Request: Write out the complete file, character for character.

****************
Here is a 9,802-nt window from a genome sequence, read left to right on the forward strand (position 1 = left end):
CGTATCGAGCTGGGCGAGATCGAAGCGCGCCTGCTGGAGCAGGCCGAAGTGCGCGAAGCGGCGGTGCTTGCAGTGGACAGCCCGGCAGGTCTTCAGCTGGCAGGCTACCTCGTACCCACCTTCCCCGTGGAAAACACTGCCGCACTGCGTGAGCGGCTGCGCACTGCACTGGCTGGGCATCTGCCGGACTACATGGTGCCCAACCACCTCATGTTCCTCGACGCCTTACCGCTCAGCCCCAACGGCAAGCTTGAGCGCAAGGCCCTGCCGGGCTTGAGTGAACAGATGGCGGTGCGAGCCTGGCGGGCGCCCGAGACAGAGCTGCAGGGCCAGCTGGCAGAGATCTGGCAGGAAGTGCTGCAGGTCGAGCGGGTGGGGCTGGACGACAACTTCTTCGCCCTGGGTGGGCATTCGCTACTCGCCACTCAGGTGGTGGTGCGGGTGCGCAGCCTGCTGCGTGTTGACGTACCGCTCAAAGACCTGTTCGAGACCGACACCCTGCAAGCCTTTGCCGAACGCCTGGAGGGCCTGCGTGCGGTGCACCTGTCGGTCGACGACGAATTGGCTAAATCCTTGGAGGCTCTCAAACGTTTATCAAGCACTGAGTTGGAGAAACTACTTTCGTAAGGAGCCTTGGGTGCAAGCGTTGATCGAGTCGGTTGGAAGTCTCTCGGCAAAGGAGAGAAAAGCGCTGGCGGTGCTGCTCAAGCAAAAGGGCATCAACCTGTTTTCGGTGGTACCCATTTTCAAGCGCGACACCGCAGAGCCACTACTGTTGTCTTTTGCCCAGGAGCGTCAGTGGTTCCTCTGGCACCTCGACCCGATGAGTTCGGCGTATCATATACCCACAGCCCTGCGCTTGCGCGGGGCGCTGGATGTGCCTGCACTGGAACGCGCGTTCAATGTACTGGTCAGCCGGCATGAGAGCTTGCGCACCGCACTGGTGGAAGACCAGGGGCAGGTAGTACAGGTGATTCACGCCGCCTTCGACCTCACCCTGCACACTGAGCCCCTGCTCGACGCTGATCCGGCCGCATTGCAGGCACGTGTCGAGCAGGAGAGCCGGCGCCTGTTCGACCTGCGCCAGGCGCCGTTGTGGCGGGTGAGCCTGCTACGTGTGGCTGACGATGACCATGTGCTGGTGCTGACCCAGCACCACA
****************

Here is a 9,802-nt window from a genome sequence, read left to right on the forward strand (position 1 = left end):
CGTATCGAGCTGGGCGAGATCGAAGCGCGCCTGCTGGAGCAGGCCGAAGTGCGCGAAGCGGCGGTGCTTGCAGTGGACAGCCCGGCAGGTCTTCAGCTGGCAGGCTACCTCGTACCCACCTTCCCCGTGGAAAACACTGCCGCACTGCGTGAGCGGCTGCGCACTGCACTGGCTGGGCATCTGCCGGACTACATGGTGCCCAACCACCTCATGTTCCTCGACGCCTTACCGCTCAGCCCCAACGGCAAGCTTGAGCGCAAGGCCCTGCCGGGCTTGAGTGAACAGATGGCGGTGCGAGCCTGGCGGGCGCCCGAGACAGAGCTGCAGGGCCAGCTGGCAGAGATCTGGCAGGAAGTGCTGCAGGTCGAGCGGGTGGGGCTGGACGACAACTTCTTCGCCCTGGGTGGGCATTCGCTACTCGCCACTCAGGTGGTGGTGCGGGTGCGCAGCCTGCTGCGTGTTGACGTACCGCTCAAAGACCTGTTCGAGACCGACACCCTGCAAGCCTTTGCCGAACGCCTGGAGGGCCTGCGTGCGGTGCACCTGTCGGTCGACGACGAATTGGCTAAATCCTTGGAGGCTCTCAAACGTTTATCAAGCACTGAGTTGGAGAAACTACTTTCGTAAGGAGCCTTGGGTGCAAGCGTTGATCGAGTCGGTTGGAAGTCTCTCGGCAAAGGAGAGAAAAGCGCTGGCGGTGCTGCTCAAGCAAAAGGGCATCAACCTGTTTTCGGTGGTACCCATTTTCAAGCGCGACACCGCAGAGCCACTACTGTTGTCTTTTGCCCAGGAGCGTCAGTGGTTCCTCTGGCACCTCGACCCGATGAGTTCGGCGTATCATATACCCACAGCCCTGCGCTTGCGCGGGGCGCTGGATGTGCCTGCACTGGAACGCGCGTTCAATGTACTGGTCAGCCGGCATGAGAGCTTGCGCACCGCACTGGTGGAAGACCAGGGGCAGGTAGTACAGGTGATTCACGCCGCCTTCGACCTCACCCTGCACACTGAGCCCCTGCTCGACGCTGATCCGGCCGCATTGCAGGCACGTGTCGAGCAGGAGAGCCGGCGCCTGTTCGACCTGCGCCAGGCGCCGTTGTGGCGGGTGAGCCTGCTACGTGTGGCTGACGATGACCATGTGCTGGTGCTGACCCAGCACCACA